21. West Jet has nearly completed its transition into just another big, clumsy company concerned only with its bean counting and not at all with the best interests of its customers. The conversion to the new reservations system, done without advance warning to people who already had tickets, was inconsiderate and disrespectful. Their total inability to respond to customer calls was scandalous. Switching to their own rewards program and credit card programs are further examples of moves that are intended to be good for them, although I don't think they will be, while making them less valuable to customers. WestJet was my preferred airline. Now they are not.

  22. The last three or four trips I priced, had Air Canada cheaper on EVERY FLIGHT. Some by quite a bit. There is absolutely NO reason to fly Westjet. Air Canada almost Always has the same price or a lot of times is even cheaper!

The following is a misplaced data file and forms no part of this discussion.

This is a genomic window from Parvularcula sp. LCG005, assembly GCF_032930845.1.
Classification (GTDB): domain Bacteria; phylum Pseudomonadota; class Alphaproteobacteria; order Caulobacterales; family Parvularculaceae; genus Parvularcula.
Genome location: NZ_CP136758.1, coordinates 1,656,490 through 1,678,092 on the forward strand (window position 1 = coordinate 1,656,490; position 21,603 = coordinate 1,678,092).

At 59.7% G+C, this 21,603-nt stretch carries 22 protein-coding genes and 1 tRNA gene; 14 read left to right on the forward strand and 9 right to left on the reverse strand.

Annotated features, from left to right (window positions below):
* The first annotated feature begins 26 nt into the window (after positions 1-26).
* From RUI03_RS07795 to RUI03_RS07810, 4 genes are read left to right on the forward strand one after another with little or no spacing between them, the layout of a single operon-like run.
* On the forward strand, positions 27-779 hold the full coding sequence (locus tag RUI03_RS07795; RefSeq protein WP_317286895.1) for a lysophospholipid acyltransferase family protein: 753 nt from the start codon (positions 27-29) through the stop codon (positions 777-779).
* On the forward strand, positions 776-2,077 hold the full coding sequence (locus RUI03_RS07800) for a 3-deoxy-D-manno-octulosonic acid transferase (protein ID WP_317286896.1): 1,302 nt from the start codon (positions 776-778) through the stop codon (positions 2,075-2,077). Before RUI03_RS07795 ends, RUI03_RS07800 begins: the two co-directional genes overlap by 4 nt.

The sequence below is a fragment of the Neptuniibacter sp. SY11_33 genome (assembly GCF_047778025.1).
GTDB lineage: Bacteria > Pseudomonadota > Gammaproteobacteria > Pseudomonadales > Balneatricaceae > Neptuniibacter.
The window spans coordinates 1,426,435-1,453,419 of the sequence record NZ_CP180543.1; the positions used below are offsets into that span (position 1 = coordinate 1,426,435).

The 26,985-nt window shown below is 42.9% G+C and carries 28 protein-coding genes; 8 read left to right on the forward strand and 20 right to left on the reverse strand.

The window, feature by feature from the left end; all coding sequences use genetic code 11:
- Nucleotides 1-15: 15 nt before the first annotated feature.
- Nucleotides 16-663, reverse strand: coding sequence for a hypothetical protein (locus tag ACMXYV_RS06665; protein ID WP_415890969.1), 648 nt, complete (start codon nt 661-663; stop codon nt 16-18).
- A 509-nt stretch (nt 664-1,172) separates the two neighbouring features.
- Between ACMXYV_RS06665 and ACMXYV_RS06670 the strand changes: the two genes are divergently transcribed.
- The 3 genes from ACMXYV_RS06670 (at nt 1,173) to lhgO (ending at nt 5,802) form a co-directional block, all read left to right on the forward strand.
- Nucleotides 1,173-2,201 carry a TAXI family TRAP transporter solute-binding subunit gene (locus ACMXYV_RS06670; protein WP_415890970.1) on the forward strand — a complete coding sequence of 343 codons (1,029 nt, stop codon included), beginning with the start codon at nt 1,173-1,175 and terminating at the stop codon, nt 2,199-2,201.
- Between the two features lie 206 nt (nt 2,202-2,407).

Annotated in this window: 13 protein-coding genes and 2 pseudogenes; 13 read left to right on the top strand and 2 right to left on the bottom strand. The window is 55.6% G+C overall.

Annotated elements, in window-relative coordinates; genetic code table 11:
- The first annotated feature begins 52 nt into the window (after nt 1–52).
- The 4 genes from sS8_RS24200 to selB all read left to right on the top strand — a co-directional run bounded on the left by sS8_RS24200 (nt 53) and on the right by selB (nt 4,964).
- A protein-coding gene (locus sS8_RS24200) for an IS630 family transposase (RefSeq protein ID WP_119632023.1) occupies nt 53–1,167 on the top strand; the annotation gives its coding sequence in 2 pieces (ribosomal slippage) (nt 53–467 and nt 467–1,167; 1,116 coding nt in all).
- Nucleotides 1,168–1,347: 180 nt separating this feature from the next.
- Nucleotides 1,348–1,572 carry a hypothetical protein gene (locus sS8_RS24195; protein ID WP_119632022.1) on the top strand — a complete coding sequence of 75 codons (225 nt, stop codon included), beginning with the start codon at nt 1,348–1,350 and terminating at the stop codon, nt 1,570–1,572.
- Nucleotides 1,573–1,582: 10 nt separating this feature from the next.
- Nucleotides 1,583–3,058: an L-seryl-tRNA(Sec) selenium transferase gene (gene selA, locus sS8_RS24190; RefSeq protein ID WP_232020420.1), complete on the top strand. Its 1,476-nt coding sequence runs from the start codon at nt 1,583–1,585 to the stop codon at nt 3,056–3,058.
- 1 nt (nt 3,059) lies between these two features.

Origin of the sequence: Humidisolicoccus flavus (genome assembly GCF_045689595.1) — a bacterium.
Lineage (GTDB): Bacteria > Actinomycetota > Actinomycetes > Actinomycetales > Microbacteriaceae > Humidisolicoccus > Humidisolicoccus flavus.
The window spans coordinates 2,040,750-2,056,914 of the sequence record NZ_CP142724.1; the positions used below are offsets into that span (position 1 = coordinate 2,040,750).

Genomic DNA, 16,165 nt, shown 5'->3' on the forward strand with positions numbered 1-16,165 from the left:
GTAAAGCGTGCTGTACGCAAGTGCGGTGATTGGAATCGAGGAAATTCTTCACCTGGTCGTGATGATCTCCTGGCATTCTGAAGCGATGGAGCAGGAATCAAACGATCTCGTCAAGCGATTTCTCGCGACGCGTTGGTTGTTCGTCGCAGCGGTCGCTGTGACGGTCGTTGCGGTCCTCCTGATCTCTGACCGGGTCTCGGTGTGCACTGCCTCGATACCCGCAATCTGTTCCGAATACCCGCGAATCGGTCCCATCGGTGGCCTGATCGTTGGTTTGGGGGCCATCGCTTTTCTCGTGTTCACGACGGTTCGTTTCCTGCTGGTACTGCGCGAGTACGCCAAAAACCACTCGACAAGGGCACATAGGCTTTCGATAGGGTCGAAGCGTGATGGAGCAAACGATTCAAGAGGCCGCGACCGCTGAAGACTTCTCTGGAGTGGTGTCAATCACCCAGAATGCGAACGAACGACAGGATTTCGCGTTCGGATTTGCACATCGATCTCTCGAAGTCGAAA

23. WestJet is starting to look like Canada 3000 when it tried to expand and didn't get it right.

  24. There is absolutely NO reason to fly Westjet. Air Canada almost Always has the same price or a lot of times is even cheaper!

  25. I have seen a real shift towards a customer oriented attitude at Air Canada, and can only say that most of my experiences with them have been excellent. WestJet doesn't have the routing, connections or partnerships that business travellers need and expect. Is there a place for WestJet ? Absolutely, but not as a replacement for Air Canada.